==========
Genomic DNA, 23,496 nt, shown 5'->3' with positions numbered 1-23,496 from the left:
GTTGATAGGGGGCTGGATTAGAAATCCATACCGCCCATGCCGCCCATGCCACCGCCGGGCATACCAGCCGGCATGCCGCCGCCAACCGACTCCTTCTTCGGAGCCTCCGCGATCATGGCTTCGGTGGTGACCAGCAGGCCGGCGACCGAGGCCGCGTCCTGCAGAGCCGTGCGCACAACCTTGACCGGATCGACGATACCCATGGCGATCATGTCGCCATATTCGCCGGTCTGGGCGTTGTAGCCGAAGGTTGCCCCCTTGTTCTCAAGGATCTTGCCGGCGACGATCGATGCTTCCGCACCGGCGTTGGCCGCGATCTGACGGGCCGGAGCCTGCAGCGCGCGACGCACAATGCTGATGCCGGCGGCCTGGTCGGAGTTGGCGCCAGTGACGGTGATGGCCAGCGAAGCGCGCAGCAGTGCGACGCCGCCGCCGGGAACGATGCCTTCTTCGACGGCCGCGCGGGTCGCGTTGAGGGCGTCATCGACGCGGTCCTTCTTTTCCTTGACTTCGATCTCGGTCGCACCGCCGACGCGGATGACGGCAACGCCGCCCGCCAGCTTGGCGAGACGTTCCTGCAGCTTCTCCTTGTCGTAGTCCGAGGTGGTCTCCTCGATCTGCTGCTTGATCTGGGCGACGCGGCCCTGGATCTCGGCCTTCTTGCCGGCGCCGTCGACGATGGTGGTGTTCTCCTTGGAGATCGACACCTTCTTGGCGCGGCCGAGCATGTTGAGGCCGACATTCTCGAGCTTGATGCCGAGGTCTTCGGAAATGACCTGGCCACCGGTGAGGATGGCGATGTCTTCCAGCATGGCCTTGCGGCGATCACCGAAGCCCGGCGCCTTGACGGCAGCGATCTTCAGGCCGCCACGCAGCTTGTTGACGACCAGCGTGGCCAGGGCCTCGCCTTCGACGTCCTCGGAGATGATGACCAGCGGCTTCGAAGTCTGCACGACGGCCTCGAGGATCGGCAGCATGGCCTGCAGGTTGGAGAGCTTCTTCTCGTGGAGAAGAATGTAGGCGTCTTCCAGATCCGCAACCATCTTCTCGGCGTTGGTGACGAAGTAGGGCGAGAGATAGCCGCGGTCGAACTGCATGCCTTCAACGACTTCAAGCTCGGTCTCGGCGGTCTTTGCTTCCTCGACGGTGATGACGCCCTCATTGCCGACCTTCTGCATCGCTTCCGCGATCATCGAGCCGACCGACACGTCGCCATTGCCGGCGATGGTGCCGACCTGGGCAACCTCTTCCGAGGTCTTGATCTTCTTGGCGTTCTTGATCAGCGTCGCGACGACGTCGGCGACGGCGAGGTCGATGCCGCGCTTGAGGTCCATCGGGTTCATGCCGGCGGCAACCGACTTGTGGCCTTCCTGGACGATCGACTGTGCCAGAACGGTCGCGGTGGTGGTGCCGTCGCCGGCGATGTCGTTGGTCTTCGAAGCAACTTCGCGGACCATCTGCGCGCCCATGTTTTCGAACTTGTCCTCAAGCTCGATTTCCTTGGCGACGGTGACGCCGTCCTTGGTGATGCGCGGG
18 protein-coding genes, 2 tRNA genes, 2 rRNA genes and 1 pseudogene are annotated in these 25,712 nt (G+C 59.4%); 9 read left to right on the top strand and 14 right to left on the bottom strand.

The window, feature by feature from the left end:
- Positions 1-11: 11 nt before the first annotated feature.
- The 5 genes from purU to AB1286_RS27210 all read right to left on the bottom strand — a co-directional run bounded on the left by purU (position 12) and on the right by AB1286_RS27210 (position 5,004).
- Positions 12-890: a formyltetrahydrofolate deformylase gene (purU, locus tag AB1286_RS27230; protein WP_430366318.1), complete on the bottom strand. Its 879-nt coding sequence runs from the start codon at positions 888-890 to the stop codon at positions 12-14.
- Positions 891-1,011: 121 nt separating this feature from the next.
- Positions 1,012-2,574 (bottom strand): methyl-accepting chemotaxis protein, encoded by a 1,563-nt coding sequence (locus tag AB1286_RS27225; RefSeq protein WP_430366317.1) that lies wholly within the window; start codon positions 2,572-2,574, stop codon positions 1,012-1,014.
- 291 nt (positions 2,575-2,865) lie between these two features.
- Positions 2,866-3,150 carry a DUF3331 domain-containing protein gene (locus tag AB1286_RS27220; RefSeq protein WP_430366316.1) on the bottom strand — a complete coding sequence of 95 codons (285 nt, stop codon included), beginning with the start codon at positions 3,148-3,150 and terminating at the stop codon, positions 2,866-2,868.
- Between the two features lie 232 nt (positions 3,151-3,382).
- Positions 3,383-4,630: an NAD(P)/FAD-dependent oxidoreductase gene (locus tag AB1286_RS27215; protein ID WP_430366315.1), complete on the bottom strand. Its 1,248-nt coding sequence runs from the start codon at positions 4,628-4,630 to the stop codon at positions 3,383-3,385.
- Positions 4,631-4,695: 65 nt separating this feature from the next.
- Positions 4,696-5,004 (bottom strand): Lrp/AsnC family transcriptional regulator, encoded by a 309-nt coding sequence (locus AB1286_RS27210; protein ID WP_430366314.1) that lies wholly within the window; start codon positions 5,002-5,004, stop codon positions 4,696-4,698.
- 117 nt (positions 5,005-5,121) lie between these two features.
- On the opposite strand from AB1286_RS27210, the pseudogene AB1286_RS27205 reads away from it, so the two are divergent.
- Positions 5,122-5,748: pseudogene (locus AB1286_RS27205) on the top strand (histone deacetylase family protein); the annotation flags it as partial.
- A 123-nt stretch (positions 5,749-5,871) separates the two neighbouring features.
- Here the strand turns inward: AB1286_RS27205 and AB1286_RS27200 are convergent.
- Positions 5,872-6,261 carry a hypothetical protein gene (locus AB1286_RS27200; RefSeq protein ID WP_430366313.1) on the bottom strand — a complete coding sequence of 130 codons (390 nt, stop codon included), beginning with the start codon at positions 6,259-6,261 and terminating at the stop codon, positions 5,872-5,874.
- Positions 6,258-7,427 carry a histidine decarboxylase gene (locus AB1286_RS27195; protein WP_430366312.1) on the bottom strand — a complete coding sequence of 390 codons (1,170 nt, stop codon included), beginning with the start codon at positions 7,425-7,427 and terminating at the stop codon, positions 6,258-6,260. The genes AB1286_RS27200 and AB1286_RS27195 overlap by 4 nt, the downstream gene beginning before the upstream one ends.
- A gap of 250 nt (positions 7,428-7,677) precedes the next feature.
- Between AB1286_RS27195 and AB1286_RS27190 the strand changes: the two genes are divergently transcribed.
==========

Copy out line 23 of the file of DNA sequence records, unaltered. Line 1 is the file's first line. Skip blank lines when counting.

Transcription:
- A gap of 250 nt (positions 7,428-7,677) precedes the next feature.